Japan Institute for National Fundamentals

Speaking out

Masahiko Hosokawa

【#918】Russia Sanctions Require Energy Security Perspective

Masahiko Hosokawa / 2022.05.18 (Wed)

May 16, 2022

The Group of Seven industrial democracies agreed in principle on an embargo on Russian oil at their virtual summit on May 8. Japan has decided that it has no choice but to give priority to the G7 unity. Japan must naturally be prepared to see a backlash that always accompanies economic sanctions. It is important to coolly determine whether or not damage to the sanction target is greater than to the sanction imposer.

Oil embargo as a tough option

Energy security must be viewed from multiple angles.

It is unwise to conclude that Japan would suffer less from the embargo as it depends on Russia only for 3.6% of its oil supply against 37% for the European Union. Japan features an extremely low energy self-sufficiency rate among industrial countries at 12%, depending on imports for almost all its oil supply. As indicated by a warning about a tight electricity supply-demand balance for eastern Japan in March, Japan’s electricity supply is on a tightrope. Japan is expected to see critical electricity situations again this summer and next winter.

It may also not be easy to make up for a loss on the Russian oil embargo. Saudi Arabia and other Middle Eastern oil-producing countries have room to increase production, but are cautious of the increase, giving priority to their unity with Russia.

However, Japan has made a tough decision to go along if the EU goes to a Russian oil embargo. The United States, unlike the EU and Japan, would feel little pain from the embargo as it is an oil exporter. The EU is not necessarily united on the embargo. While the EU president and the European Commission president are eager to support the embargo, the EU has yet to reach full agreement on the matter in the face of opposition from some members.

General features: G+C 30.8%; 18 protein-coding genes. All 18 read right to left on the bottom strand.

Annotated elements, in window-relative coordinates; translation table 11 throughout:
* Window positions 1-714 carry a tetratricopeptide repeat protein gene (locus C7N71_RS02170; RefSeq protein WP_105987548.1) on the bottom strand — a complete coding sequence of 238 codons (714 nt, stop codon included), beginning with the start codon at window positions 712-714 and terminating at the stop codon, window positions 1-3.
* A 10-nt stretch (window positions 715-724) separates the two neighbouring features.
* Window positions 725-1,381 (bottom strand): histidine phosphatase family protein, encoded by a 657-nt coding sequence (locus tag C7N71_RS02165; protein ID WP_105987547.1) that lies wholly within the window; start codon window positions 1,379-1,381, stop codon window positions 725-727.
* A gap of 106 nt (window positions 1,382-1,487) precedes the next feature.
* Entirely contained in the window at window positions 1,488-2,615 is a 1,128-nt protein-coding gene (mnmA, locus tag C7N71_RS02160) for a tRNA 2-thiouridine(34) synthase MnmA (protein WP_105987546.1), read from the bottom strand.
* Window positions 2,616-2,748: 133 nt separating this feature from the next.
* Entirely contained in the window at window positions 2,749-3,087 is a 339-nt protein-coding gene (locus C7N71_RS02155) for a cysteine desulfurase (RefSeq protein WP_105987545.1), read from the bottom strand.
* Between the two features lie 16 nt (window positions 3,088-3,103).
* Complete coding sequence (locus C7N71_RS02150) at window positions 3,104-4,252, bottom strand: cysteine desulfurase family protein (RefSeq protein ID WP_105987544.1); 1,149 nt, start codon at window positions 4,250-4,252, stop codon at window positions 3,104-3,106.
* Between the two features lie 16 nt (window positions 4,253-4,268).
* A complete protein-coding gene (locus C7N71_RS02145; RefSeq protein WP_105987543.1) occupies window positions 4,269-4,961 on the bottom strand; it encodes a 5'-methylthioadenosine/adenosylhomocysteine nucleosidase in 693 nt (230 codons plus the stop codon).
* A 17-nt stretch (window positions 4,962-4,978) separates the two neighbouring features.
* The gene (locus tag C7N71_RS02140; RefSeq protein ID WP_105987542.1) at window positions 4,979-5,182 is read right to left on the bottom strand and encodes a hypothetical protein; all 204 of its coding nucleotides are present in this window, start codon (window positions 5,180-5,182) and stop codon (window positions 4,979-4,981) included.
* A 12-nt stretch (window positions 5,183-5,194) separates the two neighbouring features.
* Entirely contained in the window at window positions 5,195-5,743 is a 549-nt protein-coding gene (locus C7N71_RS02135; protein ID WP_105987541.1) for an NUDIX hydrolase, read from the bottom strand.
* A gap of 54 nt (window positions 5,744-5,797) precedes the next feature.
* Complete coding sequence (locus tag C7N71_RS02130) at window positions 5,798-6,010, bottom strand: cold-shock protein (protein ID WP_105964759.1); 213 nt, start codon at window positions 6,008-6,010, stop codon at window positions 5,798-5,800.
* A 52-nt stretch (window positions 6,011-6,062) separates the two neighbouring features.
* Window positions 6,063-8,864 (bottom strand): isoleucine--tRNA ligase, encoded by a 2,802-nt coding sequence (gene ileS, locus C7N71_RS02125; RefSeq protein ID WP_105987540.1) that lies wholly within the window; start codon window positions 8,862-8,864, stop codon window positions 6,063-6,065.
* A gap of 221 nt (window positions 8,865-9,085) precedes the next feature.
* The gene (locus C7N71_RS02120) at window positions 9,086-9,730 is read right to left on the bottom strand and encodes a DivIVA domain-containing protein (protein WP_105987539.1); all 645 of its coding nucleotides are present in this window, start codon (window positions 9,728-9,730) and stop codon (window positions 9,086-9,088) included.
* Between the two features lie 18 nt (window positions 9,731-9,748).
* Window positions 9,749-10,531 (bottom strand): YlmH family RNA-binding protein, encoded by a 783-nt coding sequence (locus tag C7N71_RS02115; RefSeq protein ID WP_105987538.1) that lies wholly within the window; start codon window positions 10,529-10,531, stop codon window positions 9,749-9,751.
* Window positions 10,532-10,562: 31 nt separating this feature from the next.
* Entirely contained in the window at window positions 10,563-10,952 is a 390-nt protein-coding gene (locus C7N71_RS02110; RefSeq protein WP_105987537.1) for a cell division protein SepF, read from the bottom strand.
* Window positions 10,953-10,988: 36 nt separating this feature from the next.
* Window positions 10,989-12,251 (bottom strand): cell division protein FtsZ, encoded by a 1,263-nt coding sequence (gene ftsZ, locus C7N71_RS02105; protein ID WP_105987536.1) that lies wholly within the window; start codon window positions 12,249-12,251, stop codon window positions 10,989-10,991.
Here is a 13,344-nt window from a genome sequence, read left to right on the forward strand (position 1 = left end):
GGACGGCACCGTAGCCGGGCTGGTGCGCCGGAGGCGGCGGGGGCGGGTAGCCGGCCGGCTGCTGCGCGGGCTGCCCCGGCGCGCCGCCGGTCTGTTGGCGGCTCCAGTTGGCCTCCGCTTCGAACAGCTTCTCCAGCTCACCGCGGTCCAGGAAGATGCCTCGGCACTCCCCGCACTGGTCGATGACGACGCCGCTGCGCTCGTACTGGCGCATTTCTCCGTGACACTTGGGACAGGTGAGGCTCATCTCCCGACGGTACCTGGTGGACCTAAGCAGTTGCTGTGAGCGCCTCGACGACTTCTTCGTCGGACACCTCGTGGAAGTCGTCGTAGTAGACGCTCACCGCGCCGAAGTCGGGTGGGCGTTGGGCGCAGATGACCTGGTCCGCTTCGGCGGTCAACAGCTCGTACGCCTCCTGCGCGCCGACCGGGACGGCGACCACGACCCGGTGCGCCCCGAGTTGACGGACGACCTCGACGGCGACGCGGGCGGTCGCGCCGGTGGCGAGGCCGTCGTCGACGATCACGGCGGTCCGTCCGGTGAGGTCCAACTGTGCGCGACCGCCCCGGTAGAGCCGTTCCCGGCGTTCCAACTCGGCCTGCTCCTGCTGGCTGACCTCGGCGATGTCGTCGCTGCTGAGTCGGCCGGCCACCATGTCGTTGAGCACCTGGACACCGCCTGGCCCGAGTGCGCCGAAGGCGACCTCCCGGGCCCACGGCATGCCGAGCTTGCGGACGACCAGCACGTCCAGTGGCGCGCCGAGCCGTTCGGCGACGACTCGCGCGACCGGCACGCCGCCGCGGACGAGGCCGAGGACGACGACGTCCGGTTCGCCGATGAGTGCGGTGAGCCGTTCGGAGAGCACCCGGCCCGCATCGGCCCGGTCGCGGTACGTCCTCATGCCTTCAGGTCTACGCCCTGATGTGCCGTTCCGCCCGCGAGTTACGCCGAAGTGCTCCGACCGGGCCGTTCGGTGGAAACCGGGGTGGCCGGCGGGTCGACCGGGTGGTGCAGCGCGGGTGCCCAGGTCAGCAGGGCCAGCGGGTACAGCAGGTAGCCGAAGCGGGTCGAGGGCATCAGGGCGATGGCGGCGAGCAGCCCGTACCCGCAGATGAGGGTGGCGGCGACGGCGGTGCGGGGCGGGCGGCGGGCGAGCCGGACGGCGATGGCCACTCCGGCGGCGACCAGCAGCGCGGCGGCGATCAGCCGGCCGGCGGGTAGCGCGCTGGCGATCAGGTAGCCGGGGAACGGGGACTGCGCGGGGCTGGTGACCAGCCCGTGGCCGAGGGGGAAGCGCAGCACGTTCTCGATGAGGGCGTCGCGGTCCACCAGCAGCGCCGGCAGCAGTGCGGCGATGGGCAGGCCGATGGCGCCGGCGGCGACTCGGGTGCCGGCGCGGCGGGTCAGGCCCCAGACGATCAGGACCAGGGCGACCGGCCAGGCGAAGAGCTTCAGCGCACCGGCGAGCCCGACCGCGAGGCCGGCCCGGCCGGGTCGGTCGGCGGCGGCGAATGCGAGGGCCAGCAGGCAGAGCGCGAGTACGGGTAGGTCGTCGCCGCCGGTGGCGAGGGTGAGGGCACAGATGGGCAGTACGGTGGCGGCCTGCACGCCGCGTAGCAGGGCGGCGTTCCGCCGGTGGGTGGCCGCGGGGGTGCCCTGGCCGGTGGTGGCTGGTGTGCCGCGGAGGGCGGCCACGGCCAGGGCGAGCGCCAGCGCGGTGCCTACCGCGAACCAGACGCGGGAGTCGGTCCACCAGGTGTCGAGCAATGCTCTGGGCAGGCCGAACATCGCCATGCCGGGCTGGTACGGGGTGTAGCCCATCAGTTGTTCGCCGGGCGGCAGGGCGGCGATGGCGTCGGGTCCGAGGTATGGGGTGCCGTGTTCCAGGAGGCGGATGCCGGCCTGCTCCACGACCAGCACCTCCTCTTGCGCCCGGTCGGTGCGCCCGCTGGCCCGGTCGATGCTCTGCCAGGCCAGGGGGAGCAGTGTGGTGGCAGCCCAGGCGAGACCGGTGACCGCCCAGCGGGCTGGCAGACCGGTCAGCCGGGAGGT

Meanwhile, the Russian energy industry is likely to decline as its production and transportation have been seriously affected by Western economic sanctions. First, its production capacity will surely dwindle in the absence of spare parts supplies to maintain oil and gas production. If international oil majors that have knowhow for operating oil projects withdraw from Russia, it may be difficult for Russia to depend on China for covering the loss. As for transportation, shipping insurance premiums for Russian oil have spiked. Western countries are considering a ban on insurance for ships that carry Russian oil. Tanker shipments from the Sakhalin 1 oil development project in the Russian Far East have virtually come to a halt.

In consideration of such realities, the Japanese government apparently has decided to give priority to the G7 unity and agreed in principle to the Russian oil embargo.

Retaining interests in Sakhalin does not contradict the oil embargo

Japanese Prime Minister Fumio Kishida has sustained a policy of retaining Japanese interests in the Sakhalin 1 oil development project and the Sakhalin 2 natural gas project. As I pointed out in my Speaking Out column under the title “Japan should not withdraw from Sakhalin projects” on March 14, this policy is appropriate. The possession of interests or stakes in the Russian oil project should be separated from oil purchases. French oil major Total vowed to halt oil procurement from Russia while retaining its existing interests in Russian projects, keeping step with Japan. Total explained that its withdrawal from Russian projects would benefit Russian investors to the disadvantage of the sanctions as its stakes abandoned by Total may be sold to China at higher prices.

As a matter of course, it is important to cut off funding for Russian war efforts. But Japan should consider that it features the most vulnerable energy security among the G7 countries, being put into conditions that differ far from those for Europe and the United States. Japan should make a cool judgement after considering multidirectionally whether it can tolerate any backlash from sanctions.

Masahiko Hosokawa is a professor at Meisei University and a former director-general of the Trade Control Department at Japan’s Ministry of Economy, Trade and Industry. He is also a Planning Committee member at the Japan Institute for National Fundamentals.